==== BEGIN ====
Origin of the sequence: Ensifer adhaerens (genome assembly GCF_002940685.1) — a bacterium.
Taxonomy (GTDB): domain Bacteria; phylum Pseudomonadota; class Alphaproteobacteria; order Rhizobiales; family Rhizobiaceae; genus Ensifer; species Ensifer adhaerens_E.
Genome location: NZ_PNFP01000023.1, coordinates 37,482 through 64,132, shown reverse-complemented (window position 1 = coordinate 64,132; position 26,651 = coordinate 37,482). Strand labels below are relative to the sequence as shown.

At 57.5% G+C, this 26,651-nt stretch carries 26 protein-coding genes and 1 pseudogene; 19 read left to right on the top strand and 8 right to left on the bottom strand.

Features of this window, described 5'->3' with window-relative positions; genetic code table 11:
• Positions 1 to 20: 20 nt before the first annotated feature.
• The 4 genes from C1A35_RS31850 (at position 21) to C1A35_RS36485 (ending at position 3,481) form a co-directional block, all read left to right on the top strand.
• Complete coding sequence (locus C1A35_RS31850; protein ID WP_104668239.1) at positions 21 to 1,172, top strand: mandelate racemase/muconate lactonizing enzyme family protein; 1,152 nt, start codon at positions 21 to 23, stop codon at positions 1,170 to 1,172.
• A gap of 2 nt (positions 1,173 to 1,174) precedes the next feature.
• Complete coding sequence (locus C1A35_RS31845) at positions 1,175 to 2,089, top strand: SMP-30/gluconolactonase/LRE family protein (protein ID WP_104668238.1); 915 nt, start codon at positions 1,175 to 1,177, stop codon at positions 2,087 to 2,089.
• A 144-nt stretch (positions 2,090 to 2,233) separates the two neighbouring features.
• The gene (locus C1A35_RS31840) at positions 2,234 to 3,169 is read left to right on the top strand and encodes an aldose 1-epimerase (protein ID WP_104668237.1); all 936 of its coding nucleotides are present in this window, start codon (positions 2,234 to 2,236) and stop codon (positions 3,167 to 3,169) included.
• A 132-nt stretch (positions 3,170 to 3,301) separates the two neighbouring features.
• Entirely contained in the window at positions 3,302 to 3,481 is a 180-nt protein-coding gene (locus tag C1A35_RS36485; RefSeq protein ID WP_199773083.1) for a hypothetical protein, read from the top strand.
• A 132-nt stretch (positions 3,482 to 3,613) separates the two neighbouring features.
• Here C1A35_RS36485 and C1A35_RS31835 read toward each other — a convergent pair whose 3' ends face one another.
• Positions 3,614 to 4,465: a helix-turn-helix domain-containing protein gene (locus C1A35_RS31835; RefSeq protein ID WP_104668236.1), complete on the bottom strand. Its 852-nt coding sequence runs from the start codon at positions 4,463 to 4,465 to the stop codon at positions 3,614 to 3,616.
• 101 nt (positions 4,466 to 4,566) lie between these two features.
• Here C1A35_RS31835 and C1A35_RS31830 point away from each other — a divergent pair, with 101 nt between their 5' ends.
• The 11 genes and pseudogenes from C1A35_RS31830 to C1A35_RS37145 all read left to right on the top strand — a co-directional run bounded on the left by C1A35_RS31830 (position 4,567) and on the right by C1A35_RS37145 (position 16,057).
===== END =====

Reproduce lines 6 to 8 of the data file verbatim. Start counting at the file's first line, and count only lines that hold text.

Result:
• Positions 1 to 20: 20 nt before the first annotated feature.
• The 4 genes from C1A35_RS31850 (at position 21) to C1A35_RS36485 (ending at position 3,481) form a co-directional block, all read left to right on the top strand.
• Complete coding sequence (locus C1A35_RS31850; protein ID WP_104668239.1) at positions 21 to 1,172, top strand: mandelate racemase/muconate lactonizing enzyme family protein; 1,152 nt, start codon at positions 21 to 23, stop codon at positions 1,170 to 1,172.